By Lindsey Adkison
The Brunswick News, Ga.
WWR Article Summary (tl;dr) The non-profit organization “SCORE” along with the Small Business Development Center offers budding entrepreneurs advice and guidance for free. In this article, we take a look at a SCORE center in Georgia, but they exist all over the country.
The Brunswick News, Ga.
Bernie Villenmaire knows a thing or two about business plans. He came across thousands when he was working as the financial head of the Small Business Association in Vermont.
In fact, one of those turned out to be a successful company.
“Ben and Jerry’s applied to the SBA for a loan and at first we turned them down because they didn’t have a lease for the warehouse. But they came back with another business plan and were approved,” he said.
It is something he has seen time and again: individuals with a stellar idea but the wrong game plan. Villenmaire has spent a career helping would-be entrepreneurs revise those, creating more viable business models. It is still something he does today, now serving as a mentor with SCORE, a nonprofit business counseling center with offices in Brunswick and other locations.
SCORE along with the Small Business Development Center, also in Brunswick, offers visionaries advice and guidance for free.
And he feels it is certainly in one’s best interest to take advantage.
“There are places around that really can help get the whole business plan, which is key to getting it going. SCORE’s website is loaded with business plans and suggestions … just things a person has to do and think about. But we take a hands-on approach and will walk them through it,” he said.
“The SBDC is another great source that helps people through the business process.”
Not planning ahead is often what sinks a business before it truly gets off the ground. The missteps can usually be tracked back to the model.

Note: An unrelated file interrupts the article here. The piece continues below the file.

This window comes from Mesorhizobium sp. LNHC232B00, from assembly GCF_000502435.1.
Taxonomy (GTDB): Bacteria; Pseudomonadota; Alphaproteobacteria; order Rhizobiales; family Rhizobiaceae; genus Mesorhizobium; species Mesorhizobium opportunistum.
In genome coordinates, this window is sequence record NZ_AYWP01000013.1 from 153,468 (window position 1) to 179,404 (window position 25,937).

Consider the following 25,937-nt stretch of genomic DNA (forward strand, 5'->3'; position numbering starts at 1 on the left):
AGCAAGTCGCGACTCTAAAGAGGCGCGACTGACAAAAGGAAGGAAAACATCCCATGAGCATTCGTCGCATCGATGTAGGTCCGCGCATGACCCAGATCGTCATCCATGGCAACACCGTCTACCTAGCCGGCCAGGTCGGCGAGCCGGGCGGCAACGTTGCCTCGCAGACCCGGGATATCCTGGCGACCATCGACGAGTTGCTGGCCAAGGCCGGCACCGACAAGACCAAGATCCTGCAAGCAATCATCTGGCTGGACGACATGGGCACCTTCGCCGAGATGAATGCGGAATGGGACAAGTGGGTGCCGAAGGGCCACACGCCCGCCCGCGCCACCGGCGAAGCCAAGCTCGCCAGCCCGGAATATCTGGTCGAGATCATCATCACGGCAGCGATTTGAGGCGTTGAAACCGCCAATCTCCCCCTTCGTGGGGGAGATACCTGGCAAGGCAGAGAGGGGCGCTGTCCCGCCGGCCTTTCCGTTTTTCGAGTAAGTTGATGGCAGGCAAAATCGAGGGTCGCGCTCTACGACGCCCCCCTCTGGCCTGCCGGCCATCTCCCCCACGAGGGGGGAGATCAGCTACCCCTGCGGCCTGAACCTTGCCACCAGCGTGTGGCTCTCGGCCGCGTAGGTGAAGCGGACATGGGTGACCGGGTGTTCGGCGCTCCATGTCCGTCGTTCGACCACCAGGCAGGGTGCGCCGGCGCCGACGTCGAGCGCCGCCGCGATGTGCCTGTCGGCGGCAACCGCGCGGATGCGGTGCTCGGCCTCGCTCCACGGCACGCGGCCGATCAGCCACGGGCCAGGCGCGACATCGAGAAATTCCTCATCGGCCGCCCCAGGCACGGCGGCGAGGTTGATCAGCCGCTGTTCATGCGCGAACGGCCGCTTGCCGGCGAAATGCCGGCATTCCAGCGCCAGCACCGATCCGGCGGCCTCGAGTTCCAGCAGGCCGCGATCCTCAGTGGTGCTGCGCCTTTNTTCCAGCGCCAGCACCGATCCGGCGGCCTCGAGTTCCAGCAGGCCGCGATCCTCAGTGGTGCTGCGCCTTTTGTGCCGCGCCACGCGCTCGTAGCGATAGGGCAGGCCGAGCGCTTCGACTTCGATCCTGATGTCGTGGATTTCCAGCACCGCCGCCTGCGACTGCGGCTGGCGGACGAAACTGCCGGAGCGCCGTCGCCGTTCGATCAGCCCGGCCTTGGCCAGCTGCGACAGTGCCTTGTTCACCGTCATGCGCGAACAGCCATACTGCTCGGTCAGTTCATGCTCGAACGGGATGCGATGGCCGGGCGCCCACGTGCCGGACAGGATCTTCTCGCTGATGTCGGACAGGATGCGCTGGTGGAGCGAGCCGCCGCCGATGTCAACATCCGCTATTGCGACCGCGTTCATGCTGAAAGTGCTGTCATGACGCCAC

“You just can’t jump into it. The business plan itself is key to getting it started. As part of the plan, you need to develop the concept of the business, the financial projections of the business and analyze the market,” Villenmaire said.
Branding, as well as sizing up competition and creating estimates of income can naturally prove challenging for a new business owner. That is why getting help is so critical. Mentors like Villenmaire can use their experience to help make accurate projections without having previous figures.
“With a new business, everything is projected which means you have to sit there and try to guess how much inventory you will have, how much working capital, how much machinery,” he listed. “You also have to come up with profit and loss projections as well cash flow projection … usually for the next three years. You have to figure out when you going to break even. Because you will not be making money you first open the doors.”
Most businesses must take out a line of credit or secure loans to keep them afloat until they become profitable. That, Villenmaire says, can take anywhere from six months to up to a year. And can prove challenging if there is no outside source of income.
“Most people have to quit other jobs to start their business so that is something to think about,” he said.
It is just another reason that having help is critical. Guidance can help alleviate what can be an incredibly stressful situation. Villenmaire said pressure alone can prove enough to crush a new business owner.
But he feels that, with the proper planning, almost anyone can start a successful business venture.
“You have to do it the right way. And if you do, you can save a lot of stress and money. The worst thing that could happen is to open your doors and have to close the doors right away. It’s a shame … and people waste a lot of time and money. Some people never get over it,” he said.
“But we are here to help … we will monitor what they are doing and be with them every step of the way.”
–SCORE may be reached by calling (802) 522-8660 or visiting www.score.org.
–The local Small Business Development Center, operated by the University of Georgia, may be reached at 264-7343.